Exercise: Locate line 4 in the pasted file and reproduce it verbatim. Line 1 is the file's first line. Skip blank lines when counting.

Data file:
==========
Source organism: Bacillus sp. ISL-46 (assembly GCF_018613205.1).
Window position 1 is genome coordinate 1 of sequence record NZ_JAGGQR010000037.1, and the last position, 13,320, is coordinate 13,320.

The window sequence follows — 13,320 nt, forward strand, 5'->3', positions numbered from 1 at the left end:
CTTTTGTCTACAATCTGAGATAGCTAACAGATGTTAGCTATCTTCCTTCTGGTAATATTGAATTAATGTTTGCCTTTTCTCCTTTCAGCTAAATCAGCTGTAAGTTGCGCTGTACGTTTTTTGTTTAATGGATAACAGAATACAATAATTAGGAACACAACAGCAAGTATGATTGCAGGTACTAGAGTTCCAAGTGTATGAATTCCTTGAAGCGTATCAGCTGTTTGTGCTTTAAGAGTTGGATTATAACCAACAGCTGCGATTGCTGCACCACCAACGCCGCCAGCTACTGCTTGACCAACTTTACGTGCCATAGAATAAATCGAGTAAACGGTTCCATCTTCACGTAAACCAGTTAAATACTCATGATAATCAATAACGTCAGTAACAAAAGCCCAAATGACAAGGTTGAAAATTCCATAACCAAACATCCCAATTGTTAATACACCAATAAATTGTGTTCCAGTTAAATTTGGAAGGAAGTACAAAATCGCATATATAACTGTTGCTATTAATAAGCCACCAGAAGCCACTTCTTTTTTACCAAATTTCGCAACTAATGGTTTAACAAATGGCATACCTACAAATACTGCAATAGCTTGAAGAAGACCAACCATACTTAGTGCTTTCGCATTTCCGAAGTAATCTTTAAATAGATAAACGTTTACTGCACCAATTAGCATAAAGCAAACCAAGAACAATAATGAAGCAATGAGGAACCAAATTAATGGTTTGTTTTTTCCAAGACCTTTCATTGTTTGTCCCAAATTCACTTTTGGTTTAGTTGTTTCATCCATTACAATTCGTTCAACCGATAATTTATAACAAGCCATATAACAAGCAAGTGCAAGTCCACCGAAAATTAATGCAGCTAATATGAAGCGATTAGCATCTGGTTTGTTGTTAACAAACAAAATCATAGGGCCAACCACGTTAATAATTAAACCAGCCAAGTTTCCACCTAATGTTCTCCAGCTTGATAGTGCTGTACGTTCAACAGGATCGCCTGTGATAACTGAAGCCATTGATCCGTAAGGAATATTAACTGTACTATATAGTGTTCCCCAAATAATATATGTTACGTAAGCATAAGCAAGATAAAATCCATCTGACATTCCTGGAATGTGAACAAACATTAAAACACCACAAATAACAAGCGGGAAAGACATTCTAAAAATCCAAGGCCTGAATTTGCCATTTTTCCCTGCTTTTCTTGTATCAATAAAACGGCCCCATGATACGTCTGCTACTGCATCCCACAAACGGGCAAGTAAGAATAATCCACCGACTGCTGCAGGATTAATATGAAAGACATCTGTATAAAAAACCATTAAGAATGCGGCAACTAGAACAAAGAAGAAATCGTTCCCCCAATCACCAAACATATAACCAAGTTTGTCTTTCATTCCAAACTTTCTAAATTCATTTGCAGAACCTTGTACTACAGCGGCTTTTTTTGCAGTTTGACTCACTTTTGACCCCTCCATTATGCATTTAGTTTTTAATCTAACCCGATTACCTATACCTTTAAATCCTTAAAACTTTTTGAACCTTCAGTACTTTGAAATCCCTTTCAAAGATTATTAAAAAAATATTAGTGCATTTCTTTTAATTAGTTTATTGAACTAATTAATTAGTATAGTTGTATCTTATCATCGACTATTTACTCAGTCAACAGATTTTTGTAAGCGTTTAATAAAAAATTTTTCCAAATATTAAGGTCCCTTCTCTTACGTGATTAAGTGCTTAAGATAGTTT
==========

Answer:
CTTTTGTCTACAATCTGAGATAGCTAACAGATGTTAGCTATCTTCCTTCTGGTAATATTGAATTAATGTTTGCCTTTTCTCCTTTCAGCTAAATCAGCTGTAAGTTGCGCTGTACGTTTTTTGTTTAATGGATAACAGAATACAATAATTAGGAACACAACAGCAAGTATGATTGCAGGTACTAGAGTTCCAAGTGTATGAATTCCTTGAAGCGTATCAGCTGTTTGTGCTTTAAGAGTTGGATTATAACCAACAGCTGCGATTGCTGCACCACCAACGCCGCCAGCTACTGCTTGACCAACTTTACGTGCCATAGAATAAATCGAGTAAACGGTTCCATCTTCACGTAAACCAGTTAAATACTCATGATAATCAATAACGTCAGTAACAAAAGCCCAAATGACAAGGTTGAAAATTCCATAACCAAACATCCCAATTGTTAATACACCAATAAATTGTGTTCCAGTTAAATTTGGAAGGAAGTACAAAATCGCATATATAACTGTTGCTATTAATAAGCCACCAGAAGCCACTTCTTTTTTACCAAATTTCGCAACTAATGGTTTAACAAATGGCATACCTACAAATACTGCAATAGCTTGAAGAAGACCAACCATACTTAGTGCTTTCGCATTTCCGAAGTAATCTTTAAATAGATAAACGTTTACTGCACCAATTAGCATAAAGCAAACCAAGAACAATAATGAAGCAATGAGGAACCAAATTAATGGTTTGTTTTTTCCAAGACCTTTCATTGTTTGTCCCAAATTCACTTTTGGTTTAGTTGTTTCATCCATTACAATTCGTTCAACCGATAATTTATAACAAGCCATATAACAAGCAAGTGCAAGTCCACCGAAAATTAATGCAGCTAATATGAAGCGATTAGCATCTGGTTTGTTGTTAACAAACAAAATCATAGGGCCAACCACGTTAATAATTAAACCAGCCAAGTTTCCACCTAATGTTCTCCAGCTTGATAGTGCTGTACGTTCAACAGGATCGCCTGTGATAACTGAAGCCATTGATCCGTAAGGAATATTAACTGTACTATATAGTGTTCCCCAAATAATATATGTTACGTAAGCATAAGCAAGATAAAATCCATCTGACATTCCTGGAATGTGAACAAACATTAAAACACCACAAATAACAAGCGGGAAAGACATTCTAAAAATCCAAGGCCTGAATTTGCCATTTTTCCCTGCTTTTCTTGTATCAATAAAACGGCCCCATGATACGTCTGCTACTGCATCCCACAAACGGGCAAGTAAGAATAATCCACCGACTGCTGCAGGATTAATATGAAAGACATCTGTATAAAAAACCATTAAGAATGCGGCAACTAGAACAAAGAAGAAATCGTTCCCCCAATCACCAAACATATAACCAAGTTTGTCTTTCATTCCAAACTTTCTAAATTCATTTGCAGAACCTTGTACTACAGCGGCTTTTTTTGCAGTTTGACTCACTTTTGACCCCTCCATTATGCATTTAGTTTTTAATCTAACCCGATTACCTATACCTTTAAATCCTTAAAACTTTTTGAACCTTCAGTACTTTGAAATCCCTTTCAAAGATTATTAAAAAAATATTAGTGCATTTCTTTTAATTAGTTTATTGAACTAATTAATTAGTATAGTTGTATCTTATCATCGACTATTTACTCAGTCAACAGATTTTTGTAAGCGTTTAATAAAAAATTTTTCCAAATATTAAGGTCCCTTCTCTTACGTGATTAAGTGCTTAAGATAGTTT